Life is all about community for Caroline Boddy.
Her contributions to her adopted community of Forestburg in east-central Alberta and 4-H earned her the 2016 national volunteer leader of the year by a panel of judges, who made their selection from a pool of provincial winners.
Boddy has been involved with 4-H since her childhood in New Brunswick. In 1995, she followed her mining engineer husband, Grant, to Forestburg and immediately starting looking for volunteer opportunities.
Her first choice was 4-H and she ended up as a leader at three different clubs in the area.
“This is my full-time work. I am an entrepreneur of fun. Anything that is fun I do it,” Boddy said. “4-H always trumps everything else.”
Her daughter, Maeven, 19, was a member and her son, Isaac, 16, is still involved.
“I really enjoy 4-H. It is not be-cause my kids are in it. I became a leader because I like the program. After my children are gone, I will continue to be a leader because I love cheering for the kids,” she said.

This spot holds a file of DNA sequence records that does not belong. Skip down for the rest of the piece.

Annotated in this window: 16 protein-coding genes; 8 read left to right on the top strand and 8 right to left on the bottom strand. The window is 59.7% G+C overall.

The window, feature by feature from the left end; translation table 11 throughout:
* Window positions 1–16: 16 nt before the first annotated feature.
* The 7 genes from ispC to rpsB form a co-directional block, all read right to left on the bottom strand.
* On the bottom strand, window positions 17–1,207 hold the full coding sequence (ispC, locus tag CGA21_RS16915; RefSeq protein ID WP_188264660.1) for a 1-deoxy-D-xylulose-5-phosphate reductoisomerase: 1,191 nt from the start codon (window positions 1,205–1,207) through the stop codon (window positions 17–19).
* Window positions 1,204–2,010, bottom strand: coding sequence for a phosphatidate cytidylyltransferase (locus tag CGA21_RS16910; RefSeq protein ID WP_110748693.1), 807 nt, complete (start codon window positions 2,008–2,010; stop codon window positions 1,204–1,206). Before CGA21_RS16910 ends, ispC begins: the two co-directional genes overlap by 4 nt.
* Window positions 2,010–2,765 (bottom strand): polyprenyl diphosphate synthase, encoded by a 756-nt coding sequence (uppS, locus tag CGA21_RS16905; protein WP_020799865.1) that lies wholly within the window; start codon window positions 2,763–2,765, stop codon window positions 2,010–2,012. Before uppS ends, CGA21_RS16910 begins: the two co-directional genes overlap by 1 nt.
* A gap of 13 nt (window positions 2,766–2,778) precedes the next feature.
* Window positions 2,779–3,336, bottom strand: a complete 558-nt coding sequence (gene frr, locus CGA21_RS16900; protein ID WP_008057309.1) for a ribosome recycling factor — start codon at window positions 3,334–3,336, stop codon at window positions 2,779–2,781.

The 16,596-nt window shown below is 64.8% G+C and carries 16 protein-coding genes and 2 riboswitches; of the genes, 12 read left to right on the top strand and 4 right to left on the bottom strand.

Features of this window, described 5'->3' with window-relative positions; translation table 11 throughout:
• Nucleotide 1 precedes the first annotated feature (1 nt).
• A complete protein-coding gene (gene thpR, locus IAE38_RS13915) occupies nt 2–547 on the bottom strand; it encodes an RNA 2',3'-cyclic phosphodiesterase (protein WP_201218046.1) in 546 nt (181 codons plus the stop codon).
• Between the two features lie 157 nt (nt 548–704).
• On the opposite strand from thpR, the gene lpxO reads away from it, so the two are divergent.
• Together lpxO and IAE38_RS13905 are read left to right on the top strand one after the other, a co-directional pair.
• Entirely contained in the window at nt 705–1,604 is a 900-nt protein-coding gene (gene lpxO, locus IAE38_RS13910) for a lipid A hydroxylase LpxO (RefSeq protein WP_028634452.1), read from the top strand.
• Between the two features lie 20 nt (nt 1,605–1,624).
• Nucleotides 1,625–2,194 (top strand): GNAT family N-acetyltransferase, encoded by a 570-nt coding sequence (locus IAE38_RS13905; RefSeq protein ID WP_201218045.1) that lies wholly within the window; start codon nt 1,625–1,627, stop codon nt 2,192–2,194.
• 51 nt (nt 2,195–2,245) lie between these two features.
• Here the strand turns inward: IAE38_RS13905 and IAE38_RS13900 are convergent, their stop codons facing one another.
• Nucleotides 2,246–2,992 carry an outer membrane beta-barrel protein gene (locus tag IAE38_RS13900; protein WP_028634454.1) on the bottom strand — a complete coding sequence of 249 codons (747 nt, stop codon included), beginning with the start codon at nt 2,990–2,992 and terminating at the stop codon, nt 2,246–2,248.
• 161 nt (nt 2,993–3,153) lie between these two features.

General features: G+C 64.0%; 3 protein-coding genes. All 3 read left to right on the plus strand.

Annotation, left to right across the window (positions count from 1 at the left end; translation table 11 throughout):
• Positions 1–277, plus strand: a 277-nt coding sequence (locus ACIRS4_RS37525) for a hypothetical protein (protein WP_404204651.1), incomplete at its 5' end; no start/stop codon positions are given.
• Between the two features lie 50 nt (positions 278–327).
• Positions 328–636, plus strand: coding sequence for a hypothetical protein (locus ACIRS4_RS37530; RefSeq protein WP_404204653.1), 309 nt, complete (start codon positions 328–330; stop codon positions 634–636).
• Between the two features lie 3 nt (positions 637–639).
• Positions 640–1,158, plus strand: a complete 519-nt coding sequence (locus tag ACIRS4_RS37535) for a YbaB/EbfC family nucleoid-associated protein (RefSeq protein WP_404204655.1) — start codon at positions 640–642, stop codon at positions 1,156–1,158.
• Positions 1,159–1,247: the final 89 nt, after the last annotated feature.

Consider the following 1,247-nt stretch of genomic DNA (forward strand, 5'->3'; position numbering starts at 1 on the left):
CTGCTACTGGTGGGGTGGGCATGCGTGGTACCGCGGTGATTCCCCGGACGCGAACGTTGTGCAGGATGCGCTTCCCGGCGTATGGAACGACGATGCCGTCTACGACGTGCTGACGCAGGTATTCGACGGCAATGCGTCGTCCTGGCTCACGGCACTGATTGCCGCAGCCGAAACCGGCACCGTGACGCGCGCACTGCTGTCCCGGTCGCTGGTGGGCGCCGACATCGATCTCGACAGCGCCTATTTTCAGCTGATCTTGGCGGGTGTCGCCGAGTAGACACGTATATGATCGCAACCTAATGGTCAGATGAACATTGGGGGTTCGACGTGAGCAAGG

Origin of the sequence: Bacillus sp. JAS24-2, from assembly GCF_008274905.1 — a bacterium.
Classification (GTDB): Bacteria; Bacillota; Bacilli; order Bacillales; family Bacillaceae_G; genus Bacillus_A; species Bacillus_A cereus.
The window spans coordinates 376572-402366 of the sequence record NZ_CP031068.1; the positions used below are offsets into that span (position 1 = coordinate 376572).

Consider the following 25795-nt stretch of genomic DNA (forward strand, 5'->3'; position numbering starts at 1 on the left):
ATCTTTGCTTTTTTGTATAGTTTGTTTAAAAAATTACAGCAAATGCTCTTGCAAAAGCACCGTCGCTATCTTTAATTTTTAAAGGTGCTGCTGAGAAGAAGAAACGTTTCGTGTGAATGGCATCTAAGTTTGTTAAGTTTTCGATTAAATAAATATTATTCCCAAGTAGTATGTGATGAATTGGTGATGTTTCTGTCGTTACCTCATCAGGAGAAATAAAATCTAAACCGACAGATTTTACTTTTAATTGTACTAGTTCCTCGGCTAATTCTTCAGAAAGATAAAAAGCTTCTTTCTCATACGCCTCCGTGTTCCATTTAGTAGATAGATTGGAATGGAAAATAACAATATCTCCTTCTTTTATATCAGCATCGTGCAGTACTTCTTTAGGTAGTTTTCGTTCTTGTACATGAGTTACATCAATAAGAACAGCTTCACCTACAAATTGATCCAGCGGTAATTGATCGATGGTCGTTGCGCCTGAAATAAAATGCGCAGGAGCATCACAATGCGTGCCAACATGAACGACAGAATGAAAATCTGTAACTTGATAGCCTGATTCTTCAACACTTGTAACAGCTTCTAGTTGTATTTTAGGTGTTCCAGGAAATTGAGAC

The Golden Prairie 4-H Club at Forestburg has 42 members and draws on youth from a wide radius. The community also supports rodeo and beef 4-H clubs.
Some clubs have closed in the region but others are going strong and people are travelling farther to join.
“The kids are still out there and they still want to do it,” she said.
Her club offers 10 projects, which includes everything from archery to busking.
“I think that is why our club keeps members longer because they can do things as the years go on.”
She offers encouragement and treats every child like her own.
“I never get tired of watching them grow in self-esteem and confidence. When they succeed with a trick they have been trying to get, it never grows old for me,” she said.
Boddy is travelling to Ottawa in July and is booked to speak at the Global 4-H Network Summit about how to be an amazing leader who is encouraging and builds confidence among young members.
“I didn’t know I was doing something different from other people and my secret is, I just say ‘yes’ to everything,” she said.
While some organizations try to sell potential volunteers on the idea of contributing an hour each week, she has made helping out a full-time job.
A master of time management, she is also a volunteer swimming, canoeing and archery instructor. She volunteers at a United Church camp and with the local ski patrol, library, Alberta donkey and mule club, Paddle Canada and Forestburg fitness centre.
She also teaches drowning prevention and boat safety, search and rescue services.